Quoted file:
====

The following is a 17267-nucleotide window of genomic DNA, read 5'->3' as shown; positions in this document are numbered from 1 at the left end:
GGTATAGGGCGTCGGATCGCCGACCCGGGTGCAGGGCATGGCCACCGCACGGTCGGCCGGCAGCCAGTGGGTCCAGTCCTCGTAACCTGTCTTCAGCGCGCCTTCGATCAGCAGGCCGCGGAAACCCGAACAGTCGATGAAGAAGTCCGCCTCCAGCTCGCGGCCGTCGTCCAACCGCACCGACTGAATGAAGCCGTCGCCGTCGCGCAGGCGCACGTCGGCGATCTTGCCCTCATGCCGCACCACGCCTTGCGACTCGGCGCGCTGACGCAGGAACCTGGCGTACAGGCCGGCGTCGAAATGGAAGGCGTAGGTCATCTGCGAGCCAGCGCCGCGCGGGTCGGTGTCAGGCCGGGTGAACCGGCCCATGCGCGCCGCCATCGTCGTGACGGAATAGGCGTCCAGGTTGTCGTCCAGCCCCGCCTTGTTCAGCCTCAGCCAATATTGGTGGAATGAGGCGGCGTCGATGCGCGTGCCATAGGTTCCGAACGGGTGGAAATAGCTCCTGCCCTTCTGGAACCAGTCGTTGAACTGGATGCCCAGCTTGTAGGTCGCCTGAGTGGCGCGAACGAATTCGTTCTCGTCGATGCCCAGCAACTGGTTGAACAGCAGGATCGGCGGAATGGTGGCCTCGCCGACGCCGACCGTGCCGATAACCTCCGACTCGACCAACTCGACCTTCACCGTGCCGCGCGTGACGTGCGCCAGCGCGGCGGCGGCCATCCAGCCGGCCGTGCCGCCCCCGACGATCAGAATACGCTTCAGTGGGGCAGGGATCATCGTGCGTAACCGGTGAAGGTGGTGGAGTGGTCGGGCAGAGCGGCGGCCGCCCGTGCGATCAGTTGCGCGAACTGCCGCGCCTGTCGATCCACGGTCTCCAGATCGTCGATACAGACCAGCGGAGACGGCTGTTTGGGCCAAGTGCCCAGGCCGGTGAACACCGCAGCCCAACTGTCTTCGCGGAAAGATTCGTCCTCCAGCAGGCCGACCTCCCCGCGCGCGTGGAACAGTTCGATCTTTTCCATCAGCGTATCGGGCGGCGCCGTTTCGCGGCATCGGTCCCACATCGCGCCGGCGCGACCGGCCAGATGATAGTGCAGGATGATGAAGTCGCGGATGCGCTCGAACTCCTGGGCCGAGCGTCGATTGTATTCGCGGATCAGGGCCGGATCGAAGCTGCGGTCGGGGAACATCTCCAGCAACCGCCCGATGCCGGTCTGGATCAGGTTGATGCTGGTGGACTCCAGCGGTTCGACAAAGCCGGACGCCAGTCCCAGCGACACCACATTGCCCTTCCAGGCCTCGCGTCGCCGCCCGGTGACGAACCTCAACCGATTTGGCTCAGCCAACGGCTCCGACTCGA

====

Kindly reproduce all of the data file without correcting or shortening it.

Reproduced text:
The following is a 17267-nucleotide window of genomic DNA, read 5'->3' as shown; positions in this document are numbered from 1 at the left end:
GGTATAGGGCGTCGGATCGCCGACCCGGGTGCAGGGCATGGCCACCGCACGGTCGGCCGGCAGCCAGTGGGTCCAGTCCTCGTAACCTGTCTTCAGCGCGCCTTCGATCAGCAGGCCGCGGAAACCCGAACAGTCGATGAAGAAGTCCGCCTCCAGCTCGCGGCCGTCGTCCAACCGCACCGACTGAATGAAGCCGTCGCCGTCGCGCAGGCGCACGTCGGCGATCTTGCCCTCATGCCGCACCACGCCTTGCGACTCGGCGCGCTGACGCAGGAACCTGGCGTACAGGCCGGCGTCGAAATGGAAGGCGTAGGTCATCTGCGAGCCAGCGCCGCGCGGGTCGGTGTCAGGCCGGGTGAACCGGCCCATGCGCGCCGCCATCGTCGTGACGGAATAGGCGTCCAGGTTGTCGTCCAGCCCCGCCTTGTTCAGCCTCAGCCAATATTGGTGGAATGAGGCGGCGTCGATGCGCGTGCCATAGGTTCCGAACGGGTGGAAATAGCTCCTGCCCTTCTGGAACCAGTCGTTGAACTGGATGCCCAGCTTGTAGGTCGCCTGAGTGGCGCGAACGAATTCGTTCTCGTCGATGCCCAGCAACTGGTTGAACAGCAGGATCGGCGGAATGGTGGCCTCGCCGACGCCGACCGTGCCGATAACCTCCGACTCGACCAACTCGACCTTCACCGTGCCGCGCGTGACGTGCGCCAGCGCGGCGGCGGCCATCCAGCCGGCCGTGCCGCCCCCGACGATCAGAATACGCTTCAGTGGGGCAGGGATCATCGTGCGTAACCGGTGAAGGTGGTGGAGTGGTCGGGCAGAGCGGCGGCCGCCCGTGCGATCAGTTGCGCGAACTGCCGCGCCTGTCGATCCACGGTCTCCAGATCGTCGATACAGACCAGCGGAGACGGCTGTTTGGGCCAAGTGCCCAGGCCGGTGAACACCGCAGCCCAACTGTCTTCGCGGAAAGATTCGTCCTCCAGCAGGCCGACCTCCCCGCGCGCGTGGAACAGTTCGATCTTTTCCATCAGCGTATCGGGCGGCGCCGTTTCGCGGCATCGGTCCCACATCGCGCCGGCGCGACCGGCCAGATGATAGTGCAGGATGATGAAGTCGCGGATGCGCTCGAACTCCTGGGCCGAGCGTCGATTGTATTCGCGGATCAGGGCCGGATCGAAGCTGCGGTCGGGGAACATCTCCAGCAACCGCCCGATGCCGGTCTGGATCAGGTTGATGCTGGTGGACTCCAGCGGTTCGACAAAGCCGGACGCCAGTCCCAGCGACACCACATTGCCCTTCCAGGCCTCGCGTCGCCGCCCGGTGACGAACCTCAACCGATTTGGCTCAGCCAACGGCTCCGACTCGA